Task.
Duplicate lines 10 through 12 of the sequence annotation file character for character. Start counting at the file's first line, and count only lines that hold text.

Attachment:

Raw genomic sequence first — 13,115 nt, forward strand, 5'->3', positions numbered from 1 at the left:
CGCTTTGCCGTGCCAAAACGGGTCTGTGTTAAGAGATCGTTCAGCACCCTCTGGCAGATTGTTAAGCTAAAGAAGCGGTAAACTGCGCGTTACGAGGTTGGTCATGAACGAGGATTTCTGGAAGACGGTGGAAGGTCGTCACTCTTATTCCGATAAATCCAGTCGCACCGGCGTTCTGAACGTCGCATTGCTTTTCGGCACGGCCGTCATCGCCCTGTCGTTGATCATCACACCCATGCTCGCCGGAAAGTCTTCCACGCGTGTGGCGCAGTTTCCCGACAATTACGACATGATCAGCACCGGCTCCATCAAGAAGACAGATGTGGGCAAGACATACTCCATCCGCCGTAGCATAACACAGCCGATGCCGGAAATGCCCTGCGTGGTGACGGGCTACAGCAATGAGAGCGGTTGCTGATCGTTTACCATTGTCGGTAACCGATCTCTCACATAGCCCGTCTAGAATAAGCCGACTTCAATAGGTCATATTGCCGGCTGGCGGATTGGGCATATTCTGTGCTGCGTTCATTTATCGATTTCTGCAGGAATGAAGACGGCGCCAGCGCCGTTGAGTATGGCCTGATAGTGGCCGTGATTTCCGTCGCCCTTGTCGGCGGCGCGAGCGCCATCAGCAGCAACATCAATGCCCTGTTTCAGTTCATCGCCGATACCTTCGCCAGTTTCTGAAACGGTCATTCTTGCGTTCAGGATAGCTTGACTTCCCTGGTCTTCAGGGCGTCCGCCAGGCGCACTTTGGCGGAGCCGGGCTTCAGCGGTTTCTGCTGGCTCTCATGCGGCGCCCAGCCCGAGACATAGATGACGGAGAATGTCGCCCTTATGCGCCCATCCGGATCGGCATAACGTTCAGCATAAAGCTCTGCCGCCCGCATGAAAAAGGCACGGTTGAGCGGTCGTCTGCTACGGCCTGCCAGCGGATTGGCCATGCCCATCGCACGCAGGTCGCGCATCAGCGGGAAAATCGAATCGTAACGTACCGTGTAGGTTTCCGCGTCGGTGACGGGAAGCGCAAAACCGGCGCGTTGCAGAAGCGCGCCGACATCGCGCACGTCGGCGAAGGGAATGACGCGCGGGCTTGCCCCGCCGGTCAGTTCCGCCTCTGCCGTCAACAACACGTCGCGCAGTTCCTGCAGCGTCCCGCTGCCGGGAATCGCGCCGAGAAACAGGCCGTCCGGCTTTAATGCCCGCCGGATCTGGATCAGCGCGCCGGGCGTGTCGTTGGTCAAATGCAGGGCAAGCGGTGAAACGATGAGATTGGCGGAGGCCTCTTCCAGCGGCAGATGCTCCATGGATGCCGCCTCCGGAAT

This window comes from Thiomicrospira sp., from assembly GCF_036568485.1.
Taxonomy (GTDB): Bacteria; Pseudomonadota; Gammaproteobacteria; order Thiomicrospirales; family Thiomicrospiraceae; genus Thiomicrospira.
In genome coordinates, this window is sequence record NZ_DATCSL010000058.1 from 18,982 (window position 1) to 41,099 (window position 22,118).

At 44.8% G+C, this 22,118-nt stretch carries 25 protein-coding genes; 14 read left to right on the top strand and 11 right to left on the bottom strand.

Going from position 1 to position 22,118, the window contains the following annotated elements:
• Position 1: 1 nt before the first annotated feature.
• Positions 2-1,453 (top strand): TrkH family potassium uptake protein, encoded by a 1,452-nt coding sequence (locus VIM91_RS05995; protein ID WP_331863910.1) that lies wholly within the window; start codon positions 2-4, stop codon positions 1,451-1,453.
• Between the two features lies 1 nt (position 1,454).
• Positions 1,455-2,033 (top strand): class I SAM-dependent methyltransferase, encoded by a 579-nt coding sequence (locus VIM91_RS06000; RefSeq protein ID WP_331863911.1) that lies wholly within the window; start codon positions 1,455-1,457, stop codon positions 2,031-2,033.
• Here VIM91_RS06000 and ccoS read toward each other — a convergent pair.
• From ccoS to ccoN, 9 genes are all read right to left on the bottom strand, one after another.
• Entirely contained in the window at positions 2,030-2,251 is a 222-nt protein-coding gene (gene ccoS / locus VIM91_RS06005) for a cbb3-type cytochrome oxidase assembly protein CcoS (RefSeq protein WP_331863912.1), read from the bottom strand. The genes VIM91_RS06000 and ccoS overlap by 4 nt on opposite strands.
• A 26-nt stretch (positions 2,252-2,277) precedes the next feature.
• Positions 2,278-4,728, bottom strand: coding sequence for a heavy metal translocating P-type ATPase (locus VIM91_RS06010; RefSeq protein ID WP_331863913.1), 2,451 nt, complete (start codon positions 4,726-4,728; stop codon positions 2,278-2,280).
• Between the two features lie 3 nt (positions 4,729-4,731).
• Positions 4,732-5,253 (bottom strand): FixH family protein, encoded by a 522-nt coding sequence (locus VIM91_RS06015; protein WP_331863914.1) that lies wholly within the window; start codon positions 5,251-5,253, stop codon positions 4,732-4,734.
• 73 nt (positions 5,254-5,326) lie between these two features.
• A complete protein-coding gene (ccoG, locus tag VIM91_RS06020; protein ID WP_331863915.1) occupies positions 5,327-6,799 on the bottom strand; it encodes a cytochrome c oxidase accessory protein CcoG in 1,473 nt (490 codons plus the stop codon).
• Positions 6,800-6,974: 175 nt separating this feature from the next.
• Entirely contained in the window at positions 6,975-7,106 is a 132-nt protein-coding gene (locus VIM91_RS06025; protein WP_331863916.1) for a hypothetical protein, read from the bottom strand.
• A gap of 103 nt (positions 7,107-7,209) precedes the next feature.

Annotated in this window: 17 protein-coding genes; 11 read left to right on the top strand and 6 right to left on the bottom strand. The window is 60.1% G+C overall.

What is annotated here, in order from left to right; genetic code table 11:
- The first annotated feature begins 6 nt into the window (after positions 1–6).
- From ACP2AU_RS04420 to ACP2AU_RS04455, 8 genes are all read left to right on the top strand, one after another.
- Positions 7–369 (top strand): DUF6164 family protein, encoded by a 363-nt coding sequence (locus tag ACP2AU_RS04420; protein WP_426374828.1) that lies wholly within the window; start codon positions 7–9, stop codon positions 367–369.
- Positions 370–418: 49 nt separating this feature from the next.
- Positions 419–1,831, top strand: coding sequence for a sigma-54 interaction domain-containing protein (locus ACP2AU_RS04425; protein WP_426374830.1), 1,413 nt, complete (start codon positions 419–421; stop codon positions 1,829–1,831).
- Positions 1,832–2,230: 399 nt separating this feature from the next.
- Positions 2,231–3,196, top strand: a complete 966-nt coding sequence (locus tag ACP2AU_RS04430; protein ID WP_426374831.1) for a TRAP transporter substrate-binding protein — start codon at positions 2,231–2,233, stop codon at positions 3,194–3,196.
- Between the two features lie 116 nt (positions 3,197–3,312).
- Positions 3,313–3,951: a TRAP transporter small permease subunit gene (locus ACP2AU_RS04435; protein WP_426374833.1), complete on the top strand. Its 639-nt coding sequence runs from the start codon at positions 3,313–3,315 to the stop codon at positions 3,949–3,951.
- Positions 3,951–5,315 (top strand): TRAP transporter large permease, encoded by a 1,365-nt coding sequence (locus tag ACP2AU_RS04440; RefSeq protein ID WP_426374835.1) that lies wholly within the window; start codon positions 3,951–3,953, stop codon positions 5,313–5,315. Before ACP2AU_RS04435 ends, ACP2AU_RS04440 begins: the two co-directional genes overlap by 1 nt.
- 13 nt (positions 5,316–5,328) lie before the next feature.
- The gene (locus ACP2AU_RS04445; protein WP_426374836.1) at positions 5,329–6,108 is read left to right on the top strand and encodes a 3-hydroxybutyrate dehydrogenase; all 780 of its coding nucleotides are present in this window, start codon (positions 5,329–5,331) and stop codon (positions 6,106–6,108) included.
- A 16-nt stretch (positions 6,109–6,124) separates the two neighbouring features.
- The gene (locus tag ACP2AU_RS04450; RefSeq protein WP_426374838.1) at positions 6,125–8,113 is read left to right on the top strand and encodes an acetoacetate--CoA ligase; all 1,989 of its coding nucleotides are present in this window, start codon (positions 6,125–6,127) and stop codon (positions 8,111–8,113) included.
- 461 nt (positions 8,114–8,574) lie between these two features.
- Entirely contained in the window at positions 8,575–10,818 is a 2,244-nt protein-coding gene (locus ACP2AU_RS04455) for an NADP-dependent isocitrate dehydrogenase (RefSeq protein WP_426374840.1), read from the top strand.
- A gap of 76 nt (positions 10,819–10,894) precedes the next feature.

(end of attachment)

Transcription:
• Between the two features lies 1 nt (position 1,454).
• Positions 1,455-2,033 (top strand): class I SAM-dependent methyltransferase, encoded by a 579-nt coding sequence (locus VIM91_RS06000; RefSeq protein ID WP_331863911.1) that lies wholly within the window; start codon positions 1,455-1,457, stop codon positions 2,031-2,033.
• Here VIM91_RS06000 and ccoS read toward each other — a convergent pair.